Tagging Giant Trevally in the Seychelles

Known as “the gangster of the flats,” the giant trevally is the most sought-after gamefish in the Seychelles. A tagging expedition on Alphonse Island aims to uncover more about this apex predator’s critical role in the ecosystem.

The Republic of Seychelles comprises 115 islands 900 miles off the east coast of Africa, 1,800 miles northeast of Madagascar. The Seychelles is world renowned for its saltwater fly fishing, and there’s no better place to experience it than Alphonse Island, a five-star fishing lodge in the outer islands.

Giant trevally closeup
The giant trevally is the most sought-after gamefish in the Seychelles.Courtesy SFTV

To better protect and sustain this extraordinary fishery, Alphonse Island has launched a research project to tag and track giant trevally. As the apex predator of the flats, a healthy GT population is essential to a healthy ecosystem. Earlier this year, Sport Fishing Television was invited to document the latest tagging effort.

Seychelles from the air
The Seychelles is among the most remote and environmentally protected countries on earth. The majority of the islands are uninhabited, and more than 50 percent of the total land area is under natural conservation. Alphonse Island builds on that ethos. It’s a self-sustaining resort (solar-powered, plastic-free, garden that generates two tons of produce per month) with private access to three atolls — underwater volcanoes with coral growing on top.Courtesy SFTV
Fish around Alphonse Island
Alphonse Island is pristine. Scuba divers enjoy visibility up to 150 feet. It’s home to a wide variety of marine life, from angelfish to permit to sharks to manta rays. Anglers have caught upwards of 60 different species on fly in one week.Courtesy SFTV
Alphonse Island is secluded
Alphonse Island doesn’t experience the same pressure as the flats of the Bahamas or Belize. Part of the reason is its remote location (21 hours flight time from the U.S.). It’s also due to the fishing regulations. St. Francois, one of Alphonse Island’s three atolls, boasts 10,000 acres of white-sand flats, and the lodge only allows 12 anglers per day.Courtesy SFTV
Giant trevally off Alphonse Island
The most sought-after species on Alphonse Island is the giant trevally, known as the “GT” or “jeet” to anglers familiar with them. Alongside sharks, GTs rule the flats. It’s a carnivore known to reach speeds of 35 miles per hour.Courtesy SFTV
Tagging a giant trevally
Because of its critical role in maintaining a healthy, balanced ecosystem, Alphonse Island has partnered with the University of Massachusetts Amherst Schools of Fish Conservation and Marine Science to tag and study giant trevallies. The lodge is trying to better understand their movement patterns, behavior and recapture rate. Without a healthy, sustainable GT population, the ecosystem collapses.Courtesy SFTV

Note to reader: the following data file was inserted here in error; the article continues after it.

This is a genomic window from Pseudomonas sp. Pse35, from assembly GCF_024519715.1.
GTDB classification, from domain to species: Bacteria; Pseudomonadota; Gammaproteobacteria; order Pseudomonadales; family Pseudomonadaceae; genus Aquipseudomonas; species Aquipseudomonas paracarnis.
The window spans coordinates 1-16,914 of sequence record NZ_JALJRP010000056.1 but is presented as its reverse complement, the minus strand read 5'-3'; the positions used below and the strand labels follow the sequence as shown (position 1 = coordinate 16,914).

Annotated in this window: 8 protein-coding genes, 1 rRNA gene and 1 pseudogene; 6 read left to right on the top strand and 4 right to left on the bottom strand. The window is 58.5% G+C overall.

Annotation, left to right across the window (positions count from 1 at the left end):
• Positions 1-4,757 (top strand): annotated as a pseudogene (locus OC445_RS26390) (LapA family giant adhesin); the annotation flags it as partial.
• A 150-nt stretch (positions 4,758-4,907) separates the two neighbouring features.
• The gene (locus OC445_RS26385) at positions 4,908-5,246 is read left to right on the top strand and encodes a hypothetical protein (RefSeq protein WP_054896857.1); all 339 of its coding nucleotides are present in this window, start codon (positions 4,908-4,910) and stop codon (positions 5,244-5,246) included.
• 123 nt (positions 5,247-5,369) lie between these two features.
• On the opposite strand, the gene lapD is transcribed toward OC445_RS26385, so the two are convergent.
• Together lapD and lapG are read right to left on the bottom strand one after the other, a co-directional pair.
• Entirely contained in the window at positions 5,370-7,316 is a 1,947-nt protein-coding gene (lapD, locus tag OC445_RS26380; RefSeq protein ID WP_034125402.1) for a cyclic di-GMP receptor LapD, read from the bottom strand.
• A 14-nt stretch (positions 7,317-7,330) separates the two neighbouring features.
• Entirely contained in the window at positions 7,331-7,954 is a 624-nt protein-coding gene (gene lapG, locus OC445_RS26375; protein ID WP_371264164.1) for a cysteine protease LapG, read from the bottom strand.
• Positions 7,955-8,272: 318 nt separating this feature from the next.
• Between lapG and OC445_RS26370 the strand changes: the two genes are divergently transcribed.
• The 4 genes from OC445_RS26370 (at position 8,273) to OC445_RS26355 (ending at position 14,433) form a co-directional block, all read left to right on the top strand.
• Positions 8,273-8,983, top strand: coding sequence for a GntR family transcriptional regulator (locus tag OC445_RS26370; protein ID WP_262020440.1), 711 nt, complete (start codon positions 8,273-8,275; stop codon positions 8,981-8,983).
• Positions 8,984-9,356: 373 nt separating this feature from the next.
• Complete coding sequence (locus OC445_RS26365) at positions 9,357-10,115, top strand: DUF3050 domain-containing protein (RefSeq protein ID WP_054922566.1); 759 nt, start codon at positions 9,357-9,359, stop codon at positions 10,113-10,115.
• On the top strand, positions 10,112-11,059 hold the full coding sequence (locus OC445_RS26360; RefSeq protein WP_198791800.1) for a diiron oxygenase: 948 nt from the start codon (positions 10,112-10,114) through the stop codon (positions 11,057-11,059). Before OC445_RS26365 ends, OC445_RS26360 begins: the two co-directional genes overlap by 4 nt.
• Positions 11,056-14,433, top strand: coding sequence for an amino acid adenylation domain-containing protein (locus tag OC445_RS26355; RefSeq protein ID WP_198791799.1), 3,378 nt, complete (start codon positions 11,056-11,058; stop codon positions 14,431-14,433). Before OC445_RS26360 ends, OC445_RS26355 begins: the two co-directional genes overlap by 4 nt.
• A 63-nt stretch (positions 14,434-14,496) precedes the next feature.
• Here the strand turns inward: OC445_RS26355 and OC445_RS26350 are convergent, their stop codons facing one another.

Fly fishing for giant trevally
For the first couple days, the hunt for GTs is fruitless. Fortunes change on the third day, during a pushing tide in the late afternoon. The atolls act like a series of lochs that fill and drain with each tidal shift. The GTs hunt for food when the channels are flooded and smaller baitfish come out to feed. Head guide Kyle Simpson spots a GT at 12 o’clock. Using a 12-weight fly rod, he drops a fly in the perfect spot.Courtesy SFTV
Fighting a giant trevally on fly tackle
The GT goes into full battle mode, pulling the 16-foot skiff through the channel. Its initial instinct is to head for coral or deeper water, which often results in a break-off. The only thing that breaks during this fight is Kyle’s fly rod, which leaves him to essentially hand-line the fish.Courtesy SFTV
Large trevally brought to the boat
The giant trevally is finally brought boat side. Kyle wades into the rushing waist-high water and secures the fish. It is the biggest GT of Kyle’s life.Courtesy SFTV
Personal record for a giant trevally
Kyle celebrates his personal record GT – approximately 50 pounds. More than 1,400 GTs are caught at Alphonse Island every year, with an average weight of 30 pounds.Courtesy SFTV
Inserting a tag into a giant trevally
Dr. Andy Danylchuk, professor of fish conservation at UMASS Amherst and lead scientist for Alphonse Island’s giant trevally research program, inserts a tag. Preliminary data shows that the GT recapture rate at Alphonse Island is very low, which points to a healthy population.Courtesy SFTV
Resort at Alphonse Island
The main fishing season at Alphonse Island runs from October to May. Along with a team of experienced fly fishing guides, guests can enjoy scuba diving, snorkeling, bluewater fishing, bird watching, guided nature tours, and all the standard amenities of a high-end resort (pool, spa, tennis courts, waterfront dining). For more information, please visit alphonse-island.com.Courtesy SFTV
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